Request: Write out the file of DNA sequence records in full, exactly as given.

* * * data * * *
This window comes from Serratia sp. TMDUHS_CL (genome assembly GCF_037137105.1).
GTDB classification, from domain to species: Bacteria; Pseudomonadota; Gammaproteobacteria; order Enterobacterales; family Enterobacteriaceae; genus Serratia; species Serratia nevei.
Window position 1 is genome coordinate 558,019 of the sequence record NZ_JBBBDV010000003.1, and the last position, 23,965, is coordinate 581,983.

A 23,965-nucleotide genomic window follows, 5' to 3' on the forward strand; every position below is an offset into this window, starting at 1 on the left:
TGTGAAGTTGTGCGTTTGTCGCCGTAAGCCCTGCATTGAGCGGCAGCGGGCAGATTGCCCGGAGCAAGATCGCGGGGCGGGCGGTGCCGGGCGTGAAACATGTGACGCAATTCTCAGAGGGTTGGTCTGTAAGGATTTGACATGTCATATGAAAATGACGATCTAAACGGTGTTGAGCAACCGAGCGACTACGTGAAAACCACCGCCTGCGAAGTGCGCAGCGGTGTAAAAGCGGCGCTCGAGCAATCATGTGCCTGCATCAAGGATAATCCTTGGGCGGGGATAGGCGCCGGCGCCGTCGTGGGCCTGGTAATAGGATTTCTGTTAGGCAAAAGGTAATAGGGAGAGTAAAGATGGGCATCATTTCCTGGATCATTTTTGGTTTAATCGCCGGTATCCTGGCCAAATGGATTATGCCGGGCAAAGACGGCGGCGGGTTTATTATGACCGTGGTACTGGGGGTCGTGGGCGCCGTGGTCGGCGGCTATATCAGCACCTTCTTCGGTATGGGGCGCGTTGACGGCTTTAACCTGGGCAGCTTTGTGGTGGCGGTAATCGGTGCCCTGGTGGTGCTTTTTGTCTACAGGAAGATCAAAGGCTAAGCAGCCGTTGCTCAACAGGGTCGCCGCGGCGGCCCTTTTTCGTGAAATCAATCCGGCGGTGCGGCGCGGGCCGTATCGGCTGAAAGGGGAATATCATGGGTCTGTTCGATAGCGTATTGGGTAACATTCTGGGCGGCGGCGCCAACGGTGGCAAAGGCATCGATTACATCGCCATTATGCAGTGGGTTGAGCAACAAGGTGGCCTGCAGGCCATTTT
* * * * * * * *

This window comes from Serratia sp. TMDUHS_CL (genome assembly GCF_037137105.1).
GTDB classification, from domain to species: Bacteria; Pseudomonadota; Gammaproteobacteria; order Enterobacterales; family Enterobacteriaceae; genus Serratia; species Serratia nevei.
Window position 1 is genome coordinate 558,019 of the sequence record NZ_JBBBDV010000003.1, and the last position, 23,965, is coordinate 581,983.

A 23,965-nucleotide genomic window follows, 5' to 3' on the forward strand; every position below is an offset into this window, starting at 1 on the left:
TGTGAAGTTGTGCGTTTGTCGCCGTAAGCCCTGCATTGAGCGGCAGCGGGCAGATTGCCCGGAGCAAGATCGCGGGGCGGGCGGTGCCGGGCGTGAAACATGTGACGCAATTCTCAGAGGGTTGGTCTGTAAGGATTTGACATGTCATATGAAAATGACGATCTAAACGGTGTTGAGCAACCGAGCGACTACGTGAAAACCACCGCCTGCGAAGTGCGCAGCGGTGTAAAAGCGGCGCTCGAGCAATCATGTGCCTGCATCAAGGATAATCCTTGGGCGGGGATAGGCGCCGGCGCCGTCGTGGGCCTGGTAATAGGATTTCTGTTAGGCAAAAGGTAATAGGGAGAGTAAAGATGGGCATCATTTCCTGGATCATTTTTGGTTTAATCGCCGGTATCCTGGCCAAATGGATTATGCCGGGCAAAGACGGCGGCGGGTTTATTATGACCGTGGTACTGGGGGTCGTGGGCGCCGTGGTCGGCGGCTATATCAGCACCTTCTTCGGTATGGGGCGCGTTGACGGCTTTAACCTGGGCAGCTTTGTGGTGGCGGTAATCGGTGCCCTGGTGGTGCTTTTTGTCTACAGGAAGATCAAAGGCTAAGCAGCCGTTGCTCAACAGGGTCGCCGCGGCGGCCCTTTTTCGTGAAATCAATCCGGCGGTGCGGCGCGGGCCGTATCGGCTGAAAGGGGAATATCATGGGTCTGTTCGATAGCGTATTGGGTAACATTCTGGGCGGCGGCGCCAACGGTGGCAAAGGCATCGATTACATCGCCATTATGCAGTGGGTTGAGCAACAAGGTGGCCTGCAGGCCATTTT